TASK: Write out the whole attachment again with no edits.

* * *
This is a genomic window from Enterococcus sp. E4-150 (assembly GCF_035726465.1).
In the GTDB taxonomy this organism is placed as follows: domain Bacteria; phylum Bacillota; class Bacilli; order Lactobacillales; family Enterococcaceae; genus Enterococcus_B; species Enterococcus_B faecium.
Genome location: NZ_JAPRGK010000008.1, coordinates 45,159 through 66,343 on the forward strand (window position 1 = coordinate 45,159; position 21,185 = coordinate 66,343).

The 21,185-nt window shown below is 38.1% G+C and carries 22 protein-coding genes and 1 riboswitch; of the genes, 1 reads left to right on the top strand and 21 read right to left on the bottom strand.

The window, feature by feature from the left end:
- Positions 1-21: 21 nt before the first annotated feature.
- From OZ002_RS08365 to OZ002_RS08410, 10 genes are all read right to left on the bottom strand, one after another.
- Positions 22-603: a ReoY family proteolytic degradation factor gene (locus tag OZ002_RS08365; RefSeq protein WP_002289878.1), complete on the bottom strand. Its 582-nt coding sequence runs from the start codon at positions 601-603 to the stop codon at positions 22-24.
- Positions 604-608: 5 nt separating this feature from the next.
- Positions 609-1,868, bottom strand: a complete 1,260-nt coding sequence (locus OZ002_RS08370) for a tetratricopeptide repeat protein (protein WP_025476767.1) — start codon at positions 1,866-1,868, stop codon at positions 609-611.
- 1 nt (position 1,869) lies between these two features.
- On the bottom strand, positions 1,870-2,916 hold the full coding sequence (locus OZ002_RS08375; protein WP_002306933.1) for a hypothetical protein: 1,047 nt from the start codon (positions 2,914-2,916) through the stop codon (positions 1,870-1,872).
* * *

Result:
This is a genomic window from Enterococcus sp. E4-150 (assembly GCF_035726465.1).
In the GTDB taxonomy this organism is placed as follows: domain Bacteria; phylum Bacillota; class Bacilli; order Lactobacillales; family Enterococcaceae; genus Enterococcus_B; species Enterococcus_B faecium.
Genome location: NZ_JAPRGK010000008.1, coordinates 45,159 through 66,343 on the forward strand (window position 1 = coordinate 45,159; position 21,185 = coordinate 66,343).

The 21,185-nt window shown below is 38.1% G+C and carries 22 protein-coding genes and 1 riboswitch; of the genes, 1 reads left to right on the top strand and 21 read right to left on the bottom strand.

The window, feature by feature from the left end:
- Positions 1-21: 21 nt before the first annotated feature.
- From OZ002_RS08365 to OZ002_RS08410, 10 genes are all read right to left on the bottom strand, one after another.
- Positions 22-603: a ReoY family proteolytic degradation factor gene (locus tag OZ002_RS08365; RefSeq protein WP_002289878.1), complete on the bottom strand. Its 582-nt coding sequence runs from the start codon at positions 601-603 to the stop codon at positions 22-24.
- Positions 604-608: 5 nt separating this feature from the next.
- Positions 609-1,868, bottom strand: a complete 1,260-nt coding sequence (locus OZ002_RS08370) for a tetratricopeptide repeat protein (protein WP_025476767.1) — start codon at positions 1,866-1,868, stop codon at positions 609-611.
- 1 nt (position 1,869) lies between these two features.
- On the bottom strand, positions 1,870-2,916 hold the full coding sequence (locus OZ002_RS08375; protein WP_002306933.1) for a hypothetical protein: 1,047 nt from the start codon (positions 2,914-2,916) through the stop codon (positions 1,870-1,872).